Surabaya in pictures — a modern kampung city
As a growing metropolis that faces challenges in environmental and social problems, Surabaya is constantly looking for new mechanisms to drive the economy and mitigate poverty. The city successfully catalysed ground-up initiatives from its businesses and citizens to improve the environment, create jobs, and manage urban waste.
A lush, green and clean city
With population of approximately 3 million people and approximately 60% of its urban population residing in kampungs (traditional villages), Surabaya is the second largest city in Indonesia after Jakarta. The city envisions to be a services and trade city that is smart, clean, humane, and environmentally sound.
The city first introduced its Kampung Improvement Programme (KIP) in 1969 to bring urban development closer to low-income settlements, reduce urban poverty, and improve living conditions by upgrading basic infrastructure and raising environmental awareness. The KIP has successfully fostered greater consciousness among its citizens towards clean and green environment, and can be seen in the lush, green and clean city that Surabaya is today.
Surabaya today is a clean and green city © City of Surabaya
Kampung Maspati © City of Surabaya
Empowering the people to empower themselves
With an aim to alleviate poverty in the city and tapping on existing resources within the kampungs, Surabaya developed various programmes to increase the economic status of lower-income settlements as well as competitiveness of small businesses.
The Kampung Unggulan Programme empowers the kampungs to transform subsistence economy into urban economy. With a ‘one village one product’ approach, the programme has benefited 10 selected kampungs in developing “home-based enterprise” specialised in different products such as bag embroidery, dresses, and cakes, and is supported by marketing training by the private sector.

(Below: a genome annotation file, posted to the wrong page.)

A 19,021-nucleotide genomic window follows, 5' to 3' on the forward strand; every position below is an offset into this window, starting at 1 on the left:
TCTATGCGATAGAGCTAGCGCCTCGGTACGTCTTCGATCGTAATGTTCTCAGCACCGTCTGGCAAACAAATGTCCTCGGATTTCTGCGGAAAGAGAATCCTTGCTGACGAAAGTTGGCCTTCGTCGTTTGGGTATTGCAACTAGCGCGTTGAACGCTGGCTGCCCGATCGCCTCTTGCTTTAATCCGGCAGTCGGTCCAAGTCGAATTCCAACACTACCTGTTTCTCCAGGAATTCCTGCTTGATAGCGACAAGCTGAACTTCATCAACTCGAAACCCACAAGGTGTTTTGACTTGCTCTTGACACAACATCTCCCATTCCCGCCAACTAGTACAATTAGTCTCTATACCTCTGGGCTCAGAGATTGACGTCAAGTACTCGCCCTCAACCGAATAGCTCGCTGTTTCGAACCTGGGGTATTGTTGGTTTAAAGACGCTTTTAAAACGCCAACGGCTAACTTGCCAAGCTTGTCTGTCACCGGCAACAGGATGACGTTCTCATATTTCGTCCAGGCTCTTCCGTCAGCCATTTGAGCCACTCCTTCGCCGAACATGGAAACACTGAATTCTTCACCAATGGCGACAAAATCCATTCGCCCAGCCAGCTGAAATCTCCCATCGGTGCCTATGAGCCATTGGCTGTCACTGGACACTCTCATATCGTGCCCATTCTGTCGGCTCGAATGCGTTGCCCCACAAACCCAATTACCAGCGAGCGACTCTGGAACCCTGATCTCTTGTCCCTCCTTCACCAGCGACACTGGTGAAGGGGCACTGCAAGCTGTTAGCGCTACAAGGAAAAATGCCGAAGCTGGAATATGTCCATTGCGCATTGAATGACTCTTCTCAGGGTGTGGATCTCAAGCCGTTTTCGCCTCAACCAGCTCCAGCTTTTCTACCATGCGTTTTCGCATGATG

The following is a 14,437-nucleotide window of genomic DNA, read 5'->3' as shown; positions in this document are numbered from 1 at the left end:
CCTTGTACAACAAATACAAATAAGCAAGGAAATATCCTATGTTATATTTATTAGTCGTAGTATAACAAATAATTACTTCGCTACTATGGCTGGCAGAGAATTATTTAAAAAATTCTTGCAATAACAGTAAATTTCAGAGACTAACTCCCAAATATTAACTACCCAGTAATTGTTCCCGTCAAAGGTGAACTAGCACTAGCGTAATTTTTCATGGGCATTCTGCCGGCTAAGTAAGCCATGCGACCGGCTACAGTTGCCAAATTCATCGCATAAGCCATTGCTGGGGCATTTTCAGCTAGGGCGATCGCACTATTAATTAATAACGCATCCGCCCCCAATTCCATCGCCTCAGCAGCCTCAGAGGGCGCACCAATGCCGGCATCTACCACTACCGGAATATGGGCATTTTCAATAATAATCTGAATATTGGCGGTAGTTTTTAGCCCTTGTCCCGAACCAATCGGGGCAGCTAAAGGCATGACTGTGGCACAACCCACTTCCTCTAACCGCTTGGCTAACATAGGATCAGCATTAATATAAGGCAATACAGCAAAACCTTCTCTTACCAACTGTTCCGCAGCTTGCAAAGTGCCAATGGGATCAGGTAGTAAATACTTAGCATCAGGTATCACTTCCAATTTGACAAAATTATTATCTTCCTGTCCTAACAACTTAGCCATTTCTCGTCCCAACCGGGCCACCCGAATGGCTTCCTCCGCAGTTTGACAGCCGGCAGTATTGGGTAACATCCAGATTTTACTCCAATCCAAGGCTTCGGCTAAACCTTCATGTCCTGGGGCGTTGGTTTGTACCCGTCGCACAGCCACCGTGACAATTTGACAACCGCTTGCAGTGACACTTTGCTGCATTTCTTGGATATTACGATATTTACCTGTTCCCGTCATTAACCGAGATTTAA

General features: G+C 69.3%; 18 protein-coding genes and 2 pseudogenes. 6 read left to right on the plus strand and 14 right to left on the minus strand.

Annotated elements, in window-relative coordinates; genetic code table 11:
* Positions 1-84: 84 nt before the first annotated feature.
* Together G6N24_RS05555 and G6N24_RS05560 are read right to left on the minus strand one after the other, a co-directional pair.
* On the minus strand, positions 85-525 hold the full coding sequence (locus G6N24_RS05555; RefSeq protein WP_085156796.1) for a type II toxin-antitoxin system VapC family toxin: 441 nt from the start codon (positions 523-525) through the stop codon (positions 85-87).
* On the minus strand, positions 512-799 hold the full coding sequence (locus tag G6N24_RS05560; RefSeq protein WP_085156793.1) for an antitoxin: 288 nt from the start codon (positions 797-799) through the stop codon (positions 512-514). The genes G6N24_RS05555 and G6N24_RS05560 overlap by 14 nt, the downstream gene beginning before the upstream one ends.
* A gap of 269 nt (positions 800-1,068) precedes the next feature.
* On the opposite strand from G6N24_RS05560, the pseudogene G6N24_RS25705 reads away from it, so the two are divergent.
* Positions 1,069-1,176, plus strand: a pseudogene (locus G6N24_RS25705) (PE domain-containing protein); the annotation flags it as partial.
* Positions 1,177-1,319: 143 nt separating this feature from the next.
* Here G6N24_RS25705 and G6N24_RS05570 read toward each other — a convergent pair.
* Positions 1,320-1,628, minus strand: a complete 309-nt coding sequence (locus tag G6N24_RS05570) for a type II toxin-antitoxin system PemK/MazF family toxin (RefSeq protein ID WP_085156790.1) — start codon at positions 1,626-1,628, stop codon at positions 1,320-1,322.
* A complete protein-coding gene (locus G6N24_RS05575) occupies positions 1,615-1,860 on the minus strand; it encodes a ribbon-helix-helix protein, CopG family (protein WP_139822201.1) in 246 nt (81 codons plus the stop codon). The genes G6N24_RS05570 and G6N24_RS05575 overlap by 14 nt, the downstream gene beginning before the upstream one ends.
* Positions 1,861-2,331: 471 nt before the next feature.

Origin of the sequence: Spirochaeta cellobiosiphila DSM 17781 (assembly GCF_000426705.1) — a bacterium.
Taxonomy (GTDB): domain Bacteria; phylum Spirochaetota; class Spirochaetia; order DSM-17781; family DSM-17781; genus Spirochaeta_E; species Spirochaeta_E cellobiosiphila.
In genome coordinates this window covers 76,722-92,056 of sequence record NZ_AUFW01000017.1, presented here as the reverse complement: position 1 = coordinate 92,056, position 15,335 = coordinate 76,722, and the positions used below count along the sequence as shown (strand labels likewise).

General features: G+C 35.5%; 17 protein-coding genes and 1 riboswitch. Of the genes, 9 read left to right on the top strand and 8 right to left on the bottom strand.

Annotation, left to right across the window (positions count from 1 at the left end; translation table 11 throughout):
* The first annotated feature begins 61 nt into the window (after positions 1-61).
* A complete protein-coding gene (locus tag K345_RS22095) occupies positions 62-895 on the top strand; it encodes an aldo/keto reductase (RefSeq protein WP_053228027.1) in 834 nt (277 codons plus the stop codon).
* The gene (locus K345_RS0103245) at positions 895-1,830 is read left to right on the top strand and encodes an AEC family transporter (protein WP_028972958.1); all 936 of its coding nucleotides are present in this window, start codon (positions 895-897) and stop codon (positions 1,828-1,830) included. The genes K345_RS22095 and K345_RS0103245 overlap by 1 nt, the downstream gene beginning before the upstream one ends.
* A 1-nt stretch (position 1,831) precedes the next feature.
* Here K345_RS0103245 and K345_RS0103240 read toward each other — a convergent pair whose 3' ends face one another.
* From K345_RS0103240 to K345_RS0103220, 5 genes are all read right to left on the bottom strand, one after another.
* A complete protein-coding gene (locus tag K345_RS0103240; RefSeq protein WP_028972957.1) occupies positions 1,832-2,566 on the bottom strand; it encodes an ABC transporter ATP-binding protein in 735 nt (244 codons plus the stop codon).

The Pahlawan Ekonomi Programme empowers women and housewives in the city to become entrepreneurs and launch small and medium-sized businesses, by providing entrepreneurship skills training. The programme has since benefited more than 5,000 housewives.
The city government actively promotes urban farming on vacant public land for both self-consumption and as an additional source of income for the community. Private land owners are also encouraged to open up their unused lands for fish farming for a 1/3 return, where farmers can also profit from the sales of fishes.
Rice cake Kampung, Banyu Urip © City of Surabaya
Bag prominent Kampung, Jl. Gadukan Baru © City of Surabaya
A small-medium enterprise © City of Surabaya
Shoe-making activity © City of Surabaya
Urban farming at Penjaringan © City of Surabaya
Urban farming produce are consumed or sold to the nearby markets and shops © Urban Redevelopment Authority Singapore
Creating a clean and green environment
Faced with increasing challenges in solid waste and environmental management, Surabaya implemented a 3R (reduce, reuse, recycle) strategy, and established various composting, waste separation and waste processing facilities. In 2005, the city introduced the “Green and Clean” competition among the kampung neighbourhoods to drive the city’s green and clean initiatives. The competition successfully motivated neighbourhood groups in taking care of their local environment and reducing waste at source.
Surabaya’s efforts in rejuvenating its urban parks has seen the increase in the number of green spaces to about 100 spots across the city. The city now has 11 major city parks with different themes, the most prominent being Bungkul Park, which was transformed into a friendly digital park and awarded the best city park in Asia by UN Habitat in 2013. Reading corners and mobile libraries are also conveniently located in these parks to provide citizens easy and casual access to information.